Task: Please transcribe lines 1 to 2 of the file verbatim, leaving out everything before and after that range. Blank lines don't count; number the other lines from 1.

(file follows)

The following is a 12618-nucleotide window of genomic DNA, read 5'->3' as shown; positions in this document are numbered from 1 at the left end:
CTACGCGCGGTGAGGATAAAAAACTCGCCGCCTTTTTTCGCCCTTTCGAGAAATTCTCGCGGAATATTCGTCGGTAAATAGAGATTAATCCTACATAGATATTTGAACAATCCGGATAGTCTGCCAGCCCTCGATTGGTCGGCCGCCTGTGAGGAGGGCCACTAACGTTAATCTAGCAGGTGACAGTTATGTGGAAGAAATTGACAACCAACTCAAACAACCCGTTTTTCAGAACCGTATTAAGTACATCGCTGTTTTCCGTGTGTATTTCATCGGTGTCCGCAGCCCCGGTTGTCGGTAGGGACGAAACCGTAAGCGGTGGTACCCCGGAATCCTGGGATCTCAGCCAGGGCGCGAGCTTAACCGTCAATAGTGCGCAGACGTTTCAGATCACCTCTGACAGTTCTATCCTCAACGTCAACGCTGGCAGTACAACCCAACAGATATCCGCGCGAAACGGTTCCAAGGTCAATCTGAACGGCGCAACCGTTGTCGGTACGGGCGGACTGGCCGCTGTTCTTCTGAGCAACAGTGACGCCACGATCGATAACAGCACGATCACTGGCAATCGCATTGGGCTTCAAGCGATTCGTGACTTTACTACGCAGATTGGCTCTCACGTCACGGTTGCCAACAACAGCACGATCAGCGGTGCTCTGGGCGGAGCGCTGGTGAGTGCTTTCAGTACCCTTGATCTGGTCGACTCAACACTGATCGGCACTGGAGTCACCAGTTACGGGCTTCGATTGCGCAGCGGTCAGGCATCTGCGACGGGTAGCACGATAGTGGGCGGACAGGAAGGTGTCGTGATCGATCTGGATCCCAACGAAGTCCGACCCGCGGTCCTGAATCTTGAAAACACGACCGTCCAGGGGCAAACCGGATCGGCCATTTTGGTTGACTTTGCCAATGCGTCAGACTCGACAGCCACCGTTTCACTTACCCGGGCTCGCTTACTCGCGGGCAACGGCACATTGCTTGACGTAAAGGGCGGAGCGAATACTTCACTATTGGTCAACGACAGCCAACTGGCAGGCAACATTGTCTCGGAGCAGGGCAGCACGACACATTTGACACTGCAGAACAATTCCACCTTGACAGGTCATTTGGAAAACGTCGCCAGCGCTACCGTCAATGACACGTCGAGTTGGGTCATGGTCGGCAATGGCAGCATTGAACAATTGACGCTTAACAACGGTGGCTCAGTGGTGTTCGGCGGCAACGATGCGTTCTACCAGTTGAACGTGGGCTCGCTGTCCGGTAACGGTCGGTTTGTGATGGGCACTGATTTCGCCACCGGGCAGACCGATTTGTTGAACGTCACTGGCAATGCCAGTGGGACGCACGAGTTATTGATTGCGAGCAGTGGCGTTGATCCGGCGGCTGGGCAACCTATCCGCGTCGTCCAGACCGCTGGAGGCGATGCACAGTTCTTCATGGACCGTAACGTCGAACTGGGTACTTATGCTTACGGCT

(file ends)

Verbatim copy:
The following is a 12618-nucleotide window of genomic DNA, read 5'->3' as shown; positions in this document are numbered from 1 at the left end:
CTACGCGCGGTGAGGATAAAAAACTCGCCGCCTTTTTTCGCCCTTTCGAGAAATTCTCGCGGAATATTCGTCGGTAAATAGAGATTAATCCTACATAGATATTTGAACAATCCGGATAGTCTGCCAGCCCTCGATTGGTCGGCCGCCTGTGAGGAGGGCCACTAACGTTAATCTAGCAGGTGACAGTTATGTGGAAGAAATTGACAACCAACTCAAACAACCCGTTTTTCAGAACCGTATTAAGTACATCGCTGTTTTCCGTGTGTATTTCATCGGTGTCCGCAGCCCCGGTTGTCGGTAGGGACGAAACCGTAAGCGGTGGTACCCCGGAATCCTGGGATCTCAGCCAGGGCGCGAGCTTAACCGTCAATAGTGCGCAGACGTTTCAGATCACCTCTGACAGTTCTATCCTCAACGTCAACGCTGGCAGTACAACCCAACAGATATCCGCGCGAAACGGTTCCAAGGTCAATCTGAACGGCGCAACCGTTGTCGGTACGGGCGGACTGGCCGCTGTTCTTCTGAGCAACAGTGACGCCACGATCGATAACAGCACGATCACTGGCAATCGCATTGGGCTTCAAGCGATTCGTGACTTTACTACGCAGATTGGCTCTCACGTCACGGTTGCCAACAACAGCACGATCAGCGGTGCTCTGGGCGGAGCGCTGGTGAGTGCTTTCAGTACCCTTGATCTGGTCGACTCAACACTGATCGGCACTGGAGTCACCAGTTACGGGCTTCGATTGCGCAGCGGTCAGGCATCTGCGACGGGTAGCACGATAGTGGGCGGACAGGAAGGTGTCGTGATCGATCTGGATCCCAACGAAGTCCGACCCGCGGTCCTGAATCTTGAAAACACGACCGTCCAGGGGCAAACCGGATCGGCCATTTTGGTTGACTTTGCCAATGCGTCAGACTCGACAGCCACCGTTTCACTTACCCGGGCTCGCTTACTCGCGGGCAACGGCACATTGCTTGACGTAAAGGGCGGAGCGAATACTTCACTATTGGTCAACGACAGCCAACTGGCAGGCAACATTGTCTCGGAGCAGGGCAGCACGACACATTTGACACTGCAGAACAATTCCACCTTGACAGGTCATTTGGAAAACGTCGCCAGCGCTACCGTCAATGACACGTCGAGTTGGGTCATGGTCGGCAATGGCAGCATTGAACAATTGACGCTTAACAACGGTGGCTCAGTGGTGTTCGGCGGCAACGATGCGTTCTACCAGTTGAACGTGGGCTCGCTGTCCGGTAACGGTCGGTTTGTGATGGGCACTGATTTCGCCACCGGGCAGACCGATTTGTTGAACGTCACTGGCAATGCCAGTGGGACGCACGAGTTATTGATTGCGAGCAGTGGCGTTGATCCGGCGGCTGGGCAACCTATCCGCGTCGTCCAGACCGCTGGAGGCGATGCACAGTTCTTCATGGACCGTAACGTCGAACTGGGTACTTATGCTTACGGCT